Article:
Guimaras Oil Spill
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11 August 2006. It is dubbed as the worst oil spill the Philippines had ever seen.
The oil tanker M/T Solar I, carrying more than two million liters of bunker fuel, sank on August 11, 2006 at the Guimaras Strait off the coast of the Guimaras and Negros Occidental provinces, causing some 500,000 liters of oil to pour into the strait. Siphoning the remaining 1.5 million liters from the sunken tanker, at a depth of more than 600 meters, is scheduled for January 2007.
A lot has already been reported and said about the recent oil spill which has now adversely affected marine sanctuaries and mangrove reserves in three out of five municipalities in Guimaras Island and reached the shores of Iloilo and Negros Occidental. It is heartbreaking that the oil spill occurred in the Visayas Sea which is considered a rich fishing ground that supplies most of the fisheries demand for the entire country. (NDCC, August 2006) Oil spills inhibit the growth of phytoplankton which are the primary source of food for all marine life (Castro and Huber, 2000). Oil clogs the gills of fishes and the filtering structure of benthic organisms such as oysters and clams. Feeding and reproduction are also hindered and these organisms become susceptible to diseases. Its effects on corals are swollen tissues, excessive production of mucus and tissue degeneration. For marine birds and mammals, such as whales and dolphins, their insulation and buoyancy are affected since their feathers and fur become matted and soaked with oil (Sumich, 2000).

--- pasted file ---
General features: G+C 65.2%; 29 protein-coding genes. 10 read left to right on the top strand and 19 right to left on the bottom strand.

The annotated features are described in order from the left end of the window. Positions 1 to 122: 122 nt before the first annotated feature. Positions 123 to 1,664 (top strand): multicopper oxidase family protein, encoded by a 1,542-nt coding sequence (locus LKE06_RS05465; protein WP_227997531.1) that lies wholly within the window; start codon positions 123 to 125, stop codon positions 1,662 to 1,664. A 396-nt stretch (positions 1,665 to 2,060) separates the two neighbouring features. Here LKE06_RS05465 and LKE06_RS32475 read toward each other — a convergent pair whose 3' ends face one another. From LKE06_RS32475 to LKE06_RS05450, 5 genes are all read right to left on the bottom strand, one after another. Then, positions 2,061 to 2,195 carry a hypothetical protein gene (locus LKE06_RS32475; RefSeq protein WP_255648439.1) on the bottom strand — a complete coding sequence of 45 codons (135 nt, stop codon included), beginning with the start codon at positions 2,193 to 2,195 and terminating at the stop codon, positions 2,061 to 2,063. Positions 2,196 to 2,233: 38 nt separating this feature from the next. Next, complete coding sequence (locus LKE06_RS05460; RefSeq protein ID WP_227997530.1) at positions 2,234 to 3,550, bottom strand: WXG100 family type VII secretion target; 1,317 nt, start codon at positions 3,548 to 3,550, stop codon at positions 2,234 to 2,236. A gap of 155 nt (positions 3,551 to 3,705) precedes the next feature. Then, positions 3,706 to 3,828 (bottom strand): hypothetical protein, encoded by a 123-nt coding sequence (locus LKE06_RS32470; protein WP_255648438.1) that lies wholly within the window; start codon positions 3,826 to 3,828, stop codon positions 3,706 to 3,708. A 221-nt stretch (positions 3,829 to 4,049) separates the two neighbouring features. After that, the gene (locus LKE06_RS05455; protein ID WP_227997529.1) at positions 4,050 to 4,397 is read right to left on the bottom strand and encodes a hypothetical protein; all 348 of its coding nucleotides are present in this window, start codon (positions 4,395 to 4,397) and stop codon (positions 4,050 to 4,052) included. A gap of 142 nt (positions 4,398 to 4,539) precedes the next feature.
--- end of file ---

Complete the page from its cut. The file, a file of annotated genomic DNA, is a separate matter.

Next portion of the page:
Among coastal ecosystems, the mangrove forest and salt marshes are the most sensitive since oil cannot be dispersed by wave action and is absorbed by the fine sediment characteristics of these areas. It can remain in these areas for more than a decade. Lightly oiled mangroves are likely to recover after a year while those that were heavily oiled will delay its recovery. There are also observed decrease of flower and seed production and defoliation resulting in seeding mortality and a lower growth rate.
Haribon sent its two biologists to Guimaras to rapidly assess the damage and talk to the affected communities regarding their immediate needs. Definitely Haribon will be providing assistance to the area particularly for the long-term rehabilitation of the area. Finally, the government has evacuated the affected families who have already been exposed to the toxic elements of the crude oil. According to reports gathered in the field, people have already contracted skin diseases.
The tremendous task of restoring the affected coastal environment that include cleanup and reestablishment efforts in mangroves, sea-grass beds and coral reefs are necessary activities in order to bring back life in these dead waters. Immediate strategies should be taken by state and non-state actors to set up alternative livelihood activities for all affected communities. Policies on navigational lanes and national shipping avoidance measures need to be reviewed or formulated if these are absent, recognizing that the Philippines is part of the Indo-Malay-Philippine Archipelago (IMPA) which is considered the area of highest marine biodiversity. (Bellwood &Wainwright 2002, Mora et al 2003 in Carpenter & Springer, 2004).